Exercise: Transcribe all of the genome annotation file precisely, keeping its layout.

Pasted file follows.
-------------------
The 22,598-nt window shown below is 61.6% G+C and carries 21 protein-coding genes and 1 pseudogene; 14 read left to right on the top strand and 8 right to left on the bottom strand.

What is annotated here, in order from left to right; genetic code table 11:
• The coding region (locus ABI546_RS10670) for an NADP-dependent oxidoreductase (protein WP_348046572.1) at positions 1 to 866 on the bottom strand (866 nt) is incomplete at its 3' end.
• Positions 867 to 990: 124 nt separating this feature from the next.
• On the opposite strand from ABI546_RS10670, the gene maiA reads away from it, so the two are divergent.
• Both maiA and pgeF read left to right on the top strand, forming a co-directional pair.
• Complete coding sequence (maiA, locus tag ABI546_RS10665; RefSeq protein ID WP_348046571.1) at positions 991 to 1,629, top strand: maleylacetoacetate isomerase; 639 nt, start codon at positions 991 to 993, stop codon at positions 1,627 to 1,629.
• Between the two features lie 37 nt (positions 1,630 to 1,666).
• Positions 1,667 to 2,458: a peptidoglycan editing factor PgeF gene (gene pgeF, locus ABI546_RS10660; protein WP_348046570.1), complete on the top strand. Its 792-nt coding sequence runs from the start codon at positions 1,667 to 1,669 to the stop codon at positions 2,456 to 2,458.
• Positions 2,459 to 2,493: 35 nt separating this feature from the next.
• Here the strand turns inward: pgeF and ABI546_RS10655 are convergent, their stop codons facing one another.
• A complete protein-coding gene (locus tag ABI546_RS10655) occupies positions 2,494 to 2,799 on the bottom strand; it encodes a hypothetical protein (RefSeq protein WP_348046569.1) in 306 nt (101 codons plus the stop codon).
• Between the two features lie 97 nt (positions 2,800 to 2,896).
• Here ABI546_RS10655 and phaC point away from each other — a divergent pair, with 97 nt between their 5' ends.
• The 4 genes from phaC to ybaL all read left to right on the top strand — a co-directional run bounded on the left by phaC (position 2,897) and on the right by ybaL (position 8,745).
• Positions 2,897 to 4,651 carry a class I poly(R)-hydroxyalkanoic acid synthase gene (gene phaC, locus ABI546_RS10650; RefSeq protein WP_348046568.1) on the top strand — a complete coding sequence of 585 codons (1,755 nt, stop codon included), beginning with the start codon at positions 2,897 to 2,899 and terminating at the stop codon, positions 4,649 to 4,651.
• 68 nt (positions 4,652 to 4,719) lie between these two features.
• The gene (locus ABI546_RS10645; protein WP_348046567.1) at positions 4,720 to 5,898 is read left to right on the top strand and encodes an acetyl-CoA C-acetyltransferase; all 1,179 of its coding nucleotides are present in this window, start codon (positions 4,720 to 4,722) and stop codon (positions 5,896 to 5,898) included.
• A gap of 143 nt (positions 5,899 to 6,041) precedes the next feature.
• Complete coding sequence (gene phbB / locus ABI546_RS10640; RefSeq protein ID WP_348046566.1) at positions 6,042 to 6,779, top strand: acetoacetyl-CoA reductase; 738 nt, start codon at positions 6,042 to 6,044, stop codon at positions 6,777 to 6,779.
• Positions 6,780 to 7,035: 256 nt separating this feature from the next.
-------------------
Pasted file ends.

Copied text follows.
The 22,598-nt window shown below is 61.6% G+C and carries 21 protein-coding genes and 1 pseudogene; 14 read left to right on the top strand and 8 right to left on the bottom strand.

What is annotated here, in order from left to right; genetic code table 11:
• The coding region (locus ABI546_RS10670) for an NADP-dependent oxidoreductase (protein WP_348046572.1) at positions 1 to 866 on the bottom strand (866 nt) is incomplete at its 3' end.
• Positions 867 to 990: 124 nt separating this feature from the next.
• On the opposite strand from ABI546_RS10670, the gene maiA reads away from it, so the two are divergent.
• Both maiA and pgeF read left to right on the top strand, forming a co-directional pair.
• Complete coding sequence (maiA, locus tag ABI546_RS10665; RefSeq protein ID WP_348046571.1) at positions 991 to 1,629, top strand: maleylacetoacetate isomerase; 639 nt, start codon at positions 991 to 993, stop codon at positions 1,627 to 1,629.
• Between the two features lie 37 nt (positions 1,630 to 1,666).
• Positions 1,667 to 2,458: a peptidoglycan editing factor PgeF gene (gene pgeF, locus ABI546_RS10660; protein WP_348046570.1), complete on the top strand. Its 792-nt coding sequence runs from the start codon at positions 1,667 to 1,669 to the stop codon at positions 2,456 to 2,458.
• Positions 2,459 to 2,493: 35 nt separating this feature from the next.
• Here the strand turns inward: pgeF and ABI546_RS10655 are convergent, their stop codons facing one another.
• A complete protein-coding gene (locus tag ABI546_RS10655) occupies positions 2,494 to 2,799 on the bottom strand; it encodes a hypothetical protein (RefSeq protein WP_348046569.1) in 306 nt (101 codons plus the stop codon).
• Between the two features lie 97 nt (positions 2,800 to 2,896).
• Here ABI546_RS10655 and phaC point away from each other — a divergent pair, with 97 nt between their 5' ends.
• The 4 genes from phaC to ybaL all read left to right on the top strand — a co-directional run bounded on the left by phaC (position 2,897) and on the right by ybaL (position 8,745).
• Positions 2,897 to 4,651 carry a class I poly(R)-hydroxyalkanoic acid synthase gene (gene phaC, locus ABI546_RS10650; RefSeq protein WP_348046568.1) on the top strand — a complete coding sequence of 585 codons (1,755 nt, stop codon included), beginning with the start codon at positions 2,897 to 2,899 and terminating at the stop codon, positions 4,649 to 4,651.
• 68 nt (positions 4,652 to 4,719) lie between these two features.
• The gene (locus ABI546_RS10645; protein WP_348046567.1) at positions 4,720 to 5,898 is read left to right on the top strand and encodes an acetyl-CoA C-acetyltransferase; all 1,179 of its coding nucleotides are present in this window, start codon (positions 4,720 to 4,722) and stop codon (positions 5,896 to 5,898) included.
• A gap of 143 nt (positions 5,899 to 6,041) precedes the next feature.
• Complete coding sequence (gene phbB / locus ABI546_RS10640; RefSeq protein ID WP_348046566.1) at positions 6,042 to 6,779, top strand: acetoacetyl-CoA reductase; 738 nt, start codon at positions 6,042 to 6,044, stop codon at positions 6,777 to 6,779.
• Positions 6,780 to 7,035: 256 nt separating this feature from the next.